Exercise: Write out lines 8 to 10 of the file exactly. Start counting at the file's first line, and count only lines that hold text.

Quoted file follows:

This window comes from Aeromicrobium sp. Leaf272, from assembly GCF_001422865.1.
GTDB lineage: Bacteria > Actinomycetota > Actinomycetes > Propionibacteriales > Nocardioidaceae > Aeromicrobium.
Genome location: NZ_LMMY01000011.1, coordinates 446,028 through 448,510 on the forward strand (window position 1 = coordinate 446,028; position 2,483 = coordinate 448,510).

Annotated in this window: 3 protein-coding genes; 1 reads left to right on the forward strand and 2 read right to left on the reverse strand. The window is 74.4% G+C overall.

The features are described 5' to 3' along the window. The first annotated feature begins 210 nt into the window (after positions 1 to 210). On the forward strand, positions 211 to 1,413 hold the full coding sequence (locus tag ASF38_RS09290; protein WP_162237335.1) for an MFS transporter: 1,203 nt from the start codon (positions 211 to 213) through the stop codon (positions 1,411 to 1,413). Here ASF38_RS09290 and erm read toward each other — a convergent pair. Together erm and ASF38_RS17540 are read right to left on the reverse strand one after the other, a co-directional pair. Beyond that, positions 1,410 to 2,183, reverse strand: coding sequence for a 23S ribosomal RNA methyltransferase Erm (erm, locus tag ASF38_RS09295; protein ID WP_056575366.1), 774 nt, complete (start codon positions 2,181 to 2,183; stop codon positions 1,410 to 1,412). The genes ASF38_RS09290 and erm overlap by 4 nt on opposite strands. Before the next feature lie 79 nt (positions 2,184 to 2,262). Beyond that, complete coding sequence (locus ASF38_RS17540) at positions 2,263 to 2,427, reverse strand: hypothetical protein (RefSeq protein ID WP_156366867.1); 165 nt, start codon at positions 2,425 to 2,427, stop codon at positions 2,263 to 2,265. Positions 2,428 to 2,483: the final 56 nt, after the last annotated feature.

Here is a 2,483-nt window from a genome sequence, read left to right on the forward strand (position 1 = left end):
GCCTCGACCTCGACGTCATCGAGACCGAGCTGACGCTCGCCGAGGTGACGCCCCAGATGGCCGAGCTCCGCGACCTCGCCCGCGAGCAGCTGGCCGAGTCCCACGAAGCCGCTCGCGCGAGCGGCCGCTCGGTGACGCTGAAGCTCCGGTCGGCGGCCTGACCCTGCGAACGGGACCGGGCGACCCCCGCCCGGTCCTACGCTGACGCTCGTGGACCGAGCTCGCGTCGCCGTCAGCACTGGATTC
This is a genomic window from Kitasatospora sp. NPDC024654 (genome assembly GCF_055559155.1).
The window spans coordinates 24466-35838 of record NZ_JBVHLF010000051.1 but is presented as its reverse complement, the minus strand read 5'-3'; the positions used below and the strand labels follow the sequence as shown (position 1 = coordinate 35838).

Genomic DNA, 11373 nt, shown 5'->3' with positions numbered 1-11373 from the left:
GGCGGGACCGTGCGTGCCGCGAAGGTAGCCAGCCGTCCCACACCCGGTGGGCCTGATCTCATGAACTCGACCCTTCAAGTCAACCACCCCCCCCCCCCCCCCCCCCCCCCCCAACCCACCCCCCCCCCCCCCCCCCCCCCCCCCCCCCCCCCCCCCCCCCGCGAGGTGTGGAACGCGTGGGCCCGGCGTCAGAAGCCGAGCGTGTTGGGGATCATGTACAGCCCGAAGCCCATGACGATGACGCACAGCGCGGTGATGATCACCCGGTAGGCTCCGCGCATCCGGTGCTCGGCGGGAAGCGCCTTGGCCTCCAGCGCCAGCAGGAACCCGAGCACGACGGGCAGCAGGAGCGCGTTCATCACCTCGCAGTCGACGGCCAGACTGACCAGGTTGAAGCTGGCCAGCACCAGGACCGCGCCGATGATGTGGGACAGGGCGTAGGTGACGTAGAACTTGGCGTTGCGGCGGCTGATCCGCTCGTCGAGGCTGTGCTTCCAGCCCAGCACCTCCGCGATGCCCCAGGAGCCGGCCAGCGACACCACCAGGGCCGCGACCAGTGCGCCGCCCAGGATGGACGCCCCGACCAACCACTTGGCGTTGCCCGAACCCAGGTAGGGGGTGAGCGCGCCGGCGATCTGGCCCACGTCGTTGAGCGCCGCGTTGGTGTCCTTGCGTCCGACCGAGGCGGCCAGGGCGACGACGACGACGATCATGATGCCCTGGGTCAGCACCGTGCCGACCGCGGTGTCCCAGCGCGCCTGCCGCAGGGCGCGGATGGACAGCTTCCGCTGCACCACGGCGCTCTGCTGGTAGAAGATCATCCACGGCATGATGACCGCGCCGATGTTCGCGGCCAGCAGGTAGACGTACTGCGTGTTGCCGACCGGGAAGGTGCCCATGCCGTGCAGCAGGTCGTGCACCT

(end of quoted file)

This is a genomic window from Kitasatospora sp. NPDC024654 (genome assembly GCF_055559155.1).
The window spans coordinates 24466-35838 of record NZ_JBVHLF010000051.1 but is presented as its reverse complement, the minus strand read 5'-3'; the positions used below and the strand labels follow the sequence as shown (position 1 = coordinate 35838).

Genomic DNA, 11373 nt, shown 5'->3' with positions numbered 1-11373 from the left: